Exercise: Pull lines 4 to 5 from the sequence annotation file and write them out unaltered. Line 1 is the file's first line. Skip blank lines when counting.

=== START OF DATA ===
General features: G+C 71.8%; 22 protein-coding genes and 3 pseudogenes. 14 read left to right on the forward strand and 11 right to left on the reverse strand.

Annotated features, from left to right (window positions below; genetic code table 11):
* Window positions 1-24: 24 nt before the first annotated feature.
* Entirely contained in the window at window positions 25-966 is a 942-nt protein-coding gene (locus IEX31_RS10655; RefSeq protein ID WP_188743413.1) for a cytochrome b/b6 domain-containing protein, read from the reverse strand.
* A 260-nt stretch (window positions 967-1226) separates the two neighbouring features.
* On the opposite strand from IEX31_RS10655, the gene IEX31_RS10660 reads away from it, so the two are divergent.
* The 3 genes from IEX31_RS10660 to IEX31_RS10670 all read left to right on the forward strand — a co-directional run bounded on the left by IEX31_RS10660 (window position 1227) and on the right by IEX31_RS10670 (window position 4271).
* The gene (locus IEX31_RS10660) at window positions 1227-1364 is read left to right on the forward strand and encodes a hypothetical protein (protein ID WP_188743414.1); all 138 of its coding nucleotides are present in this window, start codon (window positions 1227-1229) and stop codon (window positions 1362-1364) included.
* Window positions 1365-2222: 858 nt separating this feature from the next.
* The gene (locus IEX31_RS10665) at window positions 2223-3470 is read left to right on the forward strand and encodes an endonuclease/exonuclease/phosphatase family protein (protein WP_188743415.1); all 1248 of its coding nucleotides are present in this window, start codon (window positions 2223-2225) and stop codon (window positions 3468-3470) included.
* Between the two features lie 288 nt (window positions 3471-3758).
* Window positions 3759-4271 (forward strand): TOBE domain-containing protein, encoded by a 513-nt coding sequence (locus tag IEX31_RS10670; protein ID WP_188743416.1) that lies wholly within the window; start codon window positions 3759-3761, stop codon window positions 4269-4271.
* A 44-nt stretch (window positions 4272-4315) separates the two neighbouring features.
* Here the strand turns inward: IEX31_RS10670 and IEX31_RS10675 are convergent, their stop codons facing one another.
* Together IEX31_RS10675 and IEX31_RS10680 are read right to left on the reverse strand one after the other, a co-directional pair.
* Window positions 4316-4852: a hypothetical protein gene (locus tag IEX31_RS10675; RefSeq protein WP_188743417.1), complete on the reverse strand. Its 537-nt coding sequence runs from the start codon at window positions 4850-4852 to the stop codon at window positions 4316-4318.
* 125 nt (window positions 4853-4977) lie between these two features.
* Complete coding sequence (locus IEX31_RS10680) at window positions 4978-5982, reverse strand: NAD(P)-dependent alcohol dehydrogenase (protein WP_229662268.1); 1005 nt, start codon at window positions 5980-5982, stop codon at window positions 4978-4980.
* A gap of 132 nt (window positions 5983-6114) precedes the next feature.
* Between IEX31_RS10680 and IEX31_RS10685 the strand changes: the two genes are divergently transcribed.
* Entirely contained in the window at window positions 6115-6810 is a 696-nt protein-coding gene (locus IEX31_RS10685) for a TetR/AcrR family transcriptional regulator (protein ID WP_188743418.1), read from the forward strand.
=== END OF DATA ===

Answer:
* Entirely contained in the window at window positions 25-966 is a 942-nt protein-coding gene (locus IEX31_RS10655; RefSeq protein ID WP_188743413.1) for a cytochrome b/b6 domain-containing protein, read from the reverse strand.
* A 260-nt stretch (window positions 967-1226) separates the two neighbouring features.